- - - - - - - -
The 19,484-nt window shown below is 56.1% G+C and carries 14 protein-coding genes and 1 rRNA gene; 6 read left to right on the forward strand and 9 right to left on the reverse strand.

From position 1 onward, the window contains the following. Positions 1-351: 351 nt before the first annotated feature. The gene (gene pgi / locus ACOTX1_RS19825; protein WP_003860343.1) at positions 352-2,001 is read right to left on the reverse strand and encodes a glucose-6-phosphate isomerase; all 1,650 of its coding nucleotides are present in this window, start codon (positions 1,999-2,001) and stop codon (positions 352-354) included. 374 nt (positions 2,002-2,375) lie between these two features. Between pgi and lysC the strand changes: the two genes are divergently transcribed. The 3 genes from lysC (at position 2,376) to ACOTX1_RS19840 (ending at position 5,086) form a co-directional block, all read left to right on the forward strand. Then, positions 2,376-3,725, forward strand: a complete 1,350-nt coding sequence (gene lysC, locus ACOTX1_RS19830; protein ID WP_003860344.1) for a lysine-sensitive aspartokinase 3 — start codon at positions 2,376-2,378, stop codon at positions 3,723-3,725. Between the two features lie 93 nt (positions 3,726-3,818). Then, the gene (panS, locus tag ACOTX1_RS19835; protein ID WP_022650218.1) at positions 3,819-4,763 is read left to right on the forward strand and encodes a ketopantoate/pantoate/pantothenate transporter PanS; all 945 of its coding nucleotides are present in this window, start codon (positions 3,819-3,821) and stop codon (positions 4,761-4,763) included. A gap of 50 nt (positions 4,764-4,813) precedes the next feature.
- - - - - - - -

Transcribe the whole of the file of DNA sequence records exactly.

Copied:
The 19,484-nt window shown below is 56.1% G+C and carries 14 protein-coding genes and 1 rRNA gene; 6 read left to right on the forward strand and 9 right to left on the reverse strand.

From position 1 onward, the window contains the following. Positions 1-351: 351 nt before the first annotated feature. The gene (gene pgi / locus ACOTX1_RS19825; protein WP_003860343.1) at positions 352-2,001 is read right to left on the reverse strand and encodes a glucose-6-phosphate isomerase; all 1,650 of its coding nucleotides are present in this window, start codon (positions 1,999-2,001) and stop codon (positions 352-354) included. 374 nt (positions 2,002-2,375) lie between these two features. Between pgi and lysC the strand changes: the two genes are divergently transcribed. The 3 genes from lysC (at position 2,376) to ACOTX1_RS19840 (ending at position 5,086) form a co-directional block, all read left to right on the forward strand. Then, positions 2,376-3,725, forward strand: a complete 1,350-nt coding sequence (gene lysC, locus ACOTX1_RS19830; protein ID WP_003860344.1) for a lysine-sensitive aspartokinase 3 — start codon at positions 2,376-2,378, stop codon at positions 3,723-3,725. Between the two features lie 93 nt (positions 3,726-3,818). Then, the gene (panS, locus tag ACOTX1_RS19835; protein ID WP_022650218.1) at positions 3,819-4,763 is read left to right on the forward strand and encodes a ketopantoate/pantoate/pantothenate transporter PanS; all 945 of its coding nucleotides are present in this window, start codon (positions 3,819-3,821) and stop codon (positions 4,761-4,763) included. A gap of 50 nt (positions 4,764-4,813) precedes the next feature.